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Students should take advantage of university programming while they can

Eric Roddy

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As I sat in the Ferguson Theater Saturday afternoon, several thoughts occurred to me. First, I was totally captured by the edgy but still politically correct, passionate rhetoric of Lilly Ledbetter. Second, I was happy that my pants still fit comfortably after lunch. Finally, I was a little taken aback at the amount of empty seats. I felt the seat behind me to make sure there wasn’t, in fact, a group of invisible people that had come to see the speaker. There weren’t.

Don’t get me wrong; it’s always nice to have a few empty seats in a setting like that so everyone can spread out, but that really only applies to a matinee movie, not to the opportunity to see someone who has met presidents, owned the news circuit and stood in front of the Supreme Court. And what excuse could everyone who hadn’t come provide? As far as I know, there wasn’t anything else of the same magnitude on campus. Maybe North Dakota State facing off against Montana in the first college football game of the season?

Honestly, I think we’re a little spoiled as students. We have it pretty good – maybe a little too good. Along with the great speakers the University brings to us, we also have student-led discussions and meet and greets with the University’s top faculty members. Yet the attendance is far from ideal. It’s a recurring struggle for our student body to even stay to watch the country’s best football team led by the country’s best football coach for four quarters. It’s ironic, really. We have movements for improved student life and event functions, and too often we fail to take advantage of them.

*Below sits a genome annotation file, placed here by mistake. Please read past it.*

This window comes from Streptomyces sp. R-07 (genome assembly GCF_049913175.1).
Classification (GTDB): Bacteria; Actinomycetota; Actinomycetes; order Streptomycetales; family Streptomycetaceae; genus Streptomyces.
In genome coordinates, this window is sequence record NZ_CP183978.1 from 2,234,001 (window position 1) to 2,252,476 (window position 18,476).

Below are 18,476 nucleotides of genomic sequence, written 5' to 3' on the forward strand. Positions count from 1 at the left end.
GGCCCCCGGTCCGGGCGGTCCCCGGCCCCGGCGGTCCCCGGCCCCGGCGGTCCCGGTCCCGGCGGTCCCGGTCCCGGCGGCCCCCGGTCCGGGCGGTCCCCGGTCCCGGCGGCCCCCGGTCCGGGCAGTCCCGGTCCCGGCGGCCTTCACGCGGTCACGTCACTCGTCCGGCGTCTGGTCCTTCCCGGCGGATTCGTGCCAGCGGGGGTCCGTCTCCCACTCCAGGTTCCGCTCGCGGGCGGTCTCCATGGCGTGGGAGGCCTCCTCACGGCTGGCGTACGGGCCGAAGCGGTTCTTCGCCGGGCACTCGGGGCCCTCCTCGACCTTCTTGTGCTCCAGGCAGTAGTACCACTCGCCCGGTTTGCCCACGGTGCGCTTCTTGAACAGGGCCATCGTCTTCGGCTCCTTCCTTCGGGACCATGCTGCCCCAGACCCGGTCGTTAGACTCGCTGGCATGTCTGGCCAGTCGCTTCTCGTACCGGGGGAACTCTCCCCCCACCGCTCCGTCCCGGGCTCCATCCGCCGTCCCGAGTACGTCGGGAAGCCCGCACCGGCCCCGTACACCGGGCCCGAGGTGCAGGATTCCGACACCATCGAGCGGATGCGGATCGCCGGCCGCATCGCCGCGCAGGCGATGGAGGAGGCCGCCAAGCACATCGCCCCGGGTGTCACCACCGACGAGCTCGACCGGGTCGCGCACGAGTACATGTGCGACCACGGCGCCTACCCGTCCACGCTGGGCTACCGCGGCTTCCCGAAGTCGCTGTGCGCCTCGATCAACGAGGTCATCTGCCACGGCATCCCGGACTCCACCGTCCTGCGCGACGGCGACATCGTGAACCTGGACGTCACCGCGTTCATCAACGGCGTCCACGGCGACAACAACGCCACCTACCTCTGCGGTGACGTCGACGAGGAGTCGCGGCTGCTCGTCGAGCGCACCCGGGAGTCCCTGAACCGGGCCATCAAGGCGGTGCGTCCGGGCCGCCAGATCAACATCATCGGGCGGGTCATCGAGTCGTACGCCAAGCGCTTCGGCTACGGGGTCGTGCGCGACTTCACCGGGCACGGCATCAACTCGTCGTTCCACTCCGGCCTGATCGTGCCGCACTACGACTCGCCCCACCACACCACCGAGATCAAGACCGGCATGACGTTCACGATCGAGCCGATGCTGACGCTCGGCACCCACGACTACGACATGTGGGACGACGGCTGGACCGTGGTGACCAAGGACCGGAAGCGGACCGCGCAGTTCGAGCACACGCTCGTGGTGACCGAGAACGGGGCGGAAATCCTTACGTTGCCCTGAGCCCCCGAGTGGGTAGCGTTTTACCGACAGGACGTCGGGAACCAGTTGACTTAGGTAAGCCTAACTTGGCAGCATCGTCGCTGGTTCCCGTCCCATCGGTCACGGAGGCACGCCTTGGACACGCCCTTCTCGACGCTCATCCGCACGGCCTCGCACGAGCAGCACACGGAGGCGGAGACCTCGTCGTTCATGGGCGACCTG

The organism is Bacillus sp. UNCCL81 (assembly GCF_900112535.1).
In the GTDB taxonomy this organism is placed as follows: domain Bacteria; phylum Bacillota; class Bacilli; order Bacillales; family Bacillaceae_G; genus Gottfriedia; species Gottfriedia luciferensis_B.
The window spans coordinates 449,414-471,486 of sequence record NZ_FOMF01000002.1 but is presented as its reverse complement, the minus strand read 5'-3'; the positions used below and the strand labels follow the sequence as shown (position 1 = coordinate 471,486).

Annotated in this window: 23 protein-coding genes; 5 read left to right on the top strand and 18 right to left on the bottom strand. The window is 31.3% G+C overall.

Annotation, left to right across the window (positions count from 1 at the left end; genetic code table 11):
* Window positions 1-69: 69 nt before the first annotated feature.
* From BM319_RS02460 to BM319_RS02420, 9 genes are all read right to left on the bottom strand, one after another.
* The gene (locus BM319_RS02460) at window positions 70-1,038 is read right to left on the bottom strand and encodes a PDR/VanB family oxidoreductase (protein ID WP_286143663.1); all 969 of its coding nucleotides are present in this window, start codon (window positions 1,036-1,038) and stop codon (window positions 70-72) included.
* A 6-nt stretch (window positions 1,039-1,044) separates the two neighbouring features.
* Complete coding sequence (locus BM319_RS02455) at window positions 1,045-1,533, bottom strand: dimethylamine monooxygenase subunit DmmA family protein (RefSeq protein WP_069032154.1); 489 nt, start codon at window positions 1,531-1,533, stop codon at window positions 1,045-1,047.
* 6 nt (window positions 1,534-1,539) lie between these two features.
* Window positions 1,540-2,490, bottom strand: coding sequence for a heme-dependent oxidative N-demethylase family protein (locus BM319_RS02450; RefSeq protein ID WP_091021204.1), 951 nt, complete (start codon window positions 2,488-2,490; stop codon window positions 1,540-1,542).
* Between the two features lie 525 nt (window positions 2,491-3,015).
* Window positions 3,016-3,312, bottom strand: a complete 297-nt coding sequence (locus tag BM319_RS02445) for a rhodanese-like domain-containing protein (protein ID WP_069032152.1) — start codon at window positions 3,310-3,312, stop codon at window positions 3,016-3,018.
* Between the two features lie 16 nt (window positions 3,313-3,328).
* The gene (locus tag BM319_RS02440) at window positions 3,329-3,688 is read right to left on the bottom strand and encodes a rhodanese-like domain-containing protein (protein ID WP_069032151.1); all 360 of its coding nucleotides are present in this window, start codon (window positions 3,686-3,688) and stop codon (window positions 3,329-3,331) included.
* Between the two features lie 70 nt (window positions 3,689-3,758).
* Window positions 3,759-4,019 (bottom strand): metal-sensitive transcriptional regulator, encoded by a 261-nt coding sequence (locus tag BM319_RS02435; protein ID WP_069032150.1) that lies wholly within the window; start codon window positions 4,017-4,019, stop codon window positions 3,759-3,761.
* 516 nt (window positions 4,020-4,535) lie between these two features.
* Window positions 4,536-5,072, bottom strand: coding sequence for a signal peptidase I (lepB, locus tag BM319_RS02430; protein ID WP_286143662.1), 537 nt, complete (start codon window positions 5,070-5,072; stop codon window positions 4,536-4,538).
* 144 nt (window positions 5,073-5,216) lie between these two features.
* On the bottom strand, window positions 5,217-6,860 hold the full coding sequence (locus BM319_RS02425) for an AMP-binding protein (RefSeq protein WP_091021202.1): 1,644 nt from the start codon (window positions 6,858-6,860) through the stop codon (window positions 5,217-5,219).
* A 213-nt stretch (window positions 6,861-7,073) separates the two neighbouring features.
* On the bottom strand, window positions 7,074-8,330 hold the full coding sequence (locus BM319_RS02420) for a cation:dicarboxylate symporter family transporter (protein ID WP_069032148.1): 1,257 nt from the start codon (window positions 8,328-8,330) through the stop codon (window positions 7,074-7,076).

We are spoiled. We’re lucky to be so, but we should work harder to seize the moment. During my time at the University, I can say that I’ve been privileged to see the likes of Rick Bragg, Patterson Hood and Joe Scarborough – all of which have been here in a very personal capacity thanks to the University of Alabama. Still, I’m somewhat guilty of this spoiled attitude as well. At least once a month, there’s a fantastic event happening on campus – the kind of event where someone will one day be able to reflect back and make a connection.

To the freshmen on campus, I can only recommend that you give your laptop a rest next time the University is offering another great program. Netflix will be there when you get back – for my sake too, I hope. But be more than just a viewer; be an experiencer. Take the initiative to leave the dorm room and take in a healthy dose of current events, especially while the University is the one footing the bill. 

Eric Roddy is a senior majoring in philosophy. His column runs biweekly.

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Students should take advantage of university programming while they can